Finally, Cormier completed its historical survey by examining the effect of the statutory safeguards on the timing of the combined notice to cure or vacate. We concluded that the timing requirements of Pritch v. Henry, 543 A.2d 808 (D.C. 1988), which dealt with the timing of the period to cure or vacate in cases based on nonpayment of rent, did not apply in actions for possession brought under D.C. Code § 45-2551 (b) for reasons other than nonpayment of rent. See Cormier, 609 A.2d at 681 (in nonpayment cases, 30-day notice to cure or vacate must expire at end of rental period and thus must be received at least 30 days before such date, whereas in other cases 30-day notice may expire at any time during rental period and thus may begin to run upon receipt on any date). *fn7

Although in Cormier this court determined that under the 1985 Rental Housing Act "the District's law has erased the separately required notice to quit for all cases in which § 45-2551 applies," id., by no means did that decision eliminate the requirements contained in § 45-2551 itself, for Cormier went on to inquire "whether the landlord's notice to cure or vacate . . . was sufficient under § 45-2551 (b)." Id. at 682. In concluding that the particular notice at issue was sufficient, this court in Cormier did not discuss § 45-2551 (a) notice requirements -- at issue here -- because no claim regarding that section had been raised.

The cases discussed in Cormier illuminate the evolution of the underlying statutory framework, which reflects the continuing enhancement of a tenant's right to avoid suit for possession by curing the alleged breach of the lease agreement. Under the current statute, the 1985 Rental Housing Act, a valid notice to cure or vacate is a condition precedent to a landlord's suit (as in this case) for possession under § 45-2551 (b), similar to the jurisdictional requirement of service of process. Cf. Moody, 321 A.2d at 563 ("Although service of. . . notice is not jurisdictional and can be waived, in contradistinction to service of process, it is, nevertheless, a condition precedent to the landlord's suit for possession.") Accordingly, unless a tenant being evicted in accordance with § 45-2551 (b) has received a valid notice to cure or vacate, meeting the requirements of both § 45-2551 (a) and § 45-2551 (b), the case is not properly at issue.

Our Dissenting colleague apparently believes this statutory evolution has gone too far. His concern that a valid notice to cure or vacate is no longer an indispensable element of Justice between landlord and tenant, or is a draconian judicial remedy, see post at note 11, overlooks the tenant's right granted by statute -- not by Judges -- to attempt to cure an alleged lease violation. Judge SCHWELB's concern, therefore, must be addressed to the legislature. This court has no authority to undermine a clear legislative requirement and the established remedy of dismissal for defective notice.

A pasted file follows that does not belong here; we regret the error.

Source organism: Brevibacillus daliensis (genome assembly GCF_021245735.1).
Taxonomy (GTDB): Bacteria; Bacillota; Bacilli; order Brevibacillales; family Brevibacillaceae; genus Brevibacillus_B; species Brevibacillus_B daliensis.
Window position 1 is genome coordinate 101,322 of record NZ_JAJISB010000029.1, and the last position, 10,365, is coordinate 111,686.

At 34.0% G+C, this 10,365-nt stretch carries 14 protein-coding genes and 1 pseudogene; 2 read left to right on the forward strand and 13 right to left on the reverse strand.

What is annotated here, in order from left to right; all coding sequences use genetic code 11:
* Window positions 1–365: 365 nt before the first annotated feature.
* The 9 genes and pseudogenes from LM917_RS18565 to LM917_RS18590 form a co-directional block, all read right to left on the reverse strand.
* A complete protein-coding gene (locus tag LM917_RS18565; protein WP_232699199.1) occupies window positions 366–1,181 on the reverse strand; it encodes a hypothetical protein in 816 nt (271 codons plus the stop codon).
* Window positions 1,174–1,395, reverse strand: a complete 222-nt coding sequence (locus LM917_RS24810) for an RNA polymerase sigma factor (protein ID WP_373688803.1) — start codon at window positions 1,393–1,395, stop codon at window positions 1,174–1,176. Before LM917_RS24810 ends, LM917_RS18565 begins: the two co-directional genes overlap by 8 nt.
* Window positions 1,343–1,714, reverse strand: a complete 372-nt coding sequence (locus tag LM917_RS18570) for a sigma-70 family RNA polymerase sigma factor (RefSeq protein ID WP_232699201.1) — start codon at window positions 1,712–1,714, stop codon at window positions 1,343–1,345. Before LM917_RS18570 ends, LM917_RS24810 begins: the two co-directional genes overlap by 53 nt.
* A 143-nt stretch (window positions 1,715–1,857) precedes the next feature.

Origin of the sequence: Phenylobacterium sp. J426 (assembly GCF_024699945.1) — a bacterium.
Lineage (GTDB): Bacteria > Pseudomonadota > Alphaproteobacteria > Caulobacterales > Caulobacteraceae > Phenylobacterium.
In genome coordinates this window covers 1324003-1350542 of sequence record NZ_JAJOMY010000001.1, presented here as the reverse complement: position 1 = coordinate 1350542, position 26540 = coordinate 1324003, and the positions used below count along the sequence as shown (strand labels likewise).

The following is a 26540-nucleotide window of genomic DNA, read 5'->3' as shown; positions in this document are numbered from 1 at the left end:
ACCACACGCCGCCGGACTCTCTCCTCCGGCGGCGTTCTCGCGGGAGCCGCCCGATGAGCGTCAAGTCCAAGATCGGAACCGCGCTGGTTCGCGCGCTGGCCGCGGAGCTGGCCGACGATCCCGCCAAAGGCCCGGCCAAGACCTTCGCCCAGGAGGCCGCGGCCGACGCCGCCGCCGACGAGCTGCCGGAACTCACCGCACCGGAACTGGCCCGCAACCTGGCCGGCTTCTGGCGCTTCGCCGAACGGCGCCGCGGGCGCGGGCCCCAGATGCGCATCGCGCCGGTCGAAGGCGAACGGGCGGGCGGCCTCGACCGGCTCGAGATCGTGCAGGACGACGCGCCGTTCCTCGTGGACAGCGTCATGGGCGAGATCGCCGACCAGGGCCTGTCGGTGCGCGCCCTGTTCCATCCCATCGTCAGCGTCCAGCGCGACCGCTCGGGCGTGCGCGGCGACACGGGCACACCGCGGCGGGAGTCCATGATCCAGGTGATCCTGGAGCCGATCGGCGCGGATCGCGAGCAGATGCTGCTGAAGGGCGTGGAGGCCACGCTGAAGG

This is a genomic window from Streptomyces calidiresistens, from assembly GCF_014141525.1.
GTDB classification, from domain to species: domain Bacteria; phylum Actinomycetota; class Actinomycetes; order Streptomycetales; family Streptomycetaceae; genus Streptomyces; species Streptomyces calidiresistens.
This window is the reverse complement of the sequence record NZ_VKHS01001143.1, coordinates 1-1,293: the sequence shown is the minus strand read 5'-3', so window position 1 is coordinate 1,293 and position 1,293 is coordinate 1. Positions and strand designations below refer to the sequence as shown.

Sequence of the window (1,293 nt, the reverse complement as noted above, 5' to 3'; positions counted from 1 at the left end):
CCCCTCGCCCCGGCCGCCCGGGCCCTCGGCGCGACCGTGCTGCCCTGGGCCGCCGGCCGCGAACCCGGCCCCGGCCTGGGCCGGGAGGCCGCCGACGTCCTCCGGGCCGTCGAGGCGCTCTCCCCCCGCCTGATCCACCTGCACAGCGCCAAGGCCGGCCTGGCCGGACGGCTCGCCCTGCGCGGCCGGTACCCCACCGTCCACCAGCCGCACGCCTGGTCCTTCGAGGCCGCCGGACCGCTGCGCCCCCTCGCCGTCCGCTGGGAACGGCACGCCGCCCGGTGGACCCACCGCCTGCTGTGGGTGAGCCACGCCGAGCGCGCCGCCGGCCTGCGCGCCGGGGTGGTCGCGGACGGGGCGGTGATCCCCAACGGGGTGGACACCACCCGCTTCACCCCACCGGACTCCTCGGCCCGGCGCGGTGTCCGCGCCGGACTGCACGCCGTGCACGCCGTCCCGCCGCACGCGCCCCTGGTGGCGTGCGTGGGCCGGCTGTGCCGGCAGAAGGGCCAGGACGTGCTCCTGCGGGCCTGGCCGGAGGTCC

JUDGE SCHWELB expresses concern about small landlords who have to face motivated pro se tenants like King. Undoubtedly, small landlords have their problems, which may include the difficulty on occasion of obtaining counsel. But the legislature has determined that the problem requiring statutory attention is not unrepresented landlords but unrepresented tenants. Relevant attorney's fee provisions reflect this reality as the legislature perceives it. See D.C. Code § 45-2592 (1990 Repl.); Tenants of 500 23rd St., N.W. v. District of Columbia Rental Hous. Comm'n, 617 A.2d 486, 488-89 (D.C. 1992) (statute authorizing court and agency to award attorney's fees in cases not involving evictions carries presumption in favor of tenants but not housing providers); Ungar v. District of Columbia Rental Hous. Comm'n, 535 A.2d 887, 892 (D.C. 1987) ("inferring from the statutory scheme that . . . the purposes of the attorney's fee provision are to encourage tenants to enforce their own rights, in effect acting as private attorneys general, and to encourage attorneys to accept cases brought under the Rental Housing Act"); see also D.C. Code §§ 45-2501, -2502 (1990 Repl.) (findings and purposes articulated by D.C. Council in adopting Rental Housing Act.). *fn8

After King filed a motion to dismiss challenging the validity of the notice he received -- pointing out an obvious defect *fn9 -- the landlord could have minimized any delay by giving a new, valid notice to cure or vacate, filing a new complaint for possession, and then moving to consolidate. *fn10 Landlord Jones instead chose to test the adequacy of the notice without taking such precautions and thus elected to risk even further delay and attendant costs as a consequence. *fn11

King did not waive his right to dispute the validity of the notice simply because he waited to raise the issue until after entry of the protective order; indeed, the court entered the protective order before his answer was due. Thus, King met the burden imposed in Haynes by moving to dismiss, based on an invalid notice, before the motions Judge struck his pleadings. See Haynes, 600 A.2d at 1077. Once King properly questioned the validity ...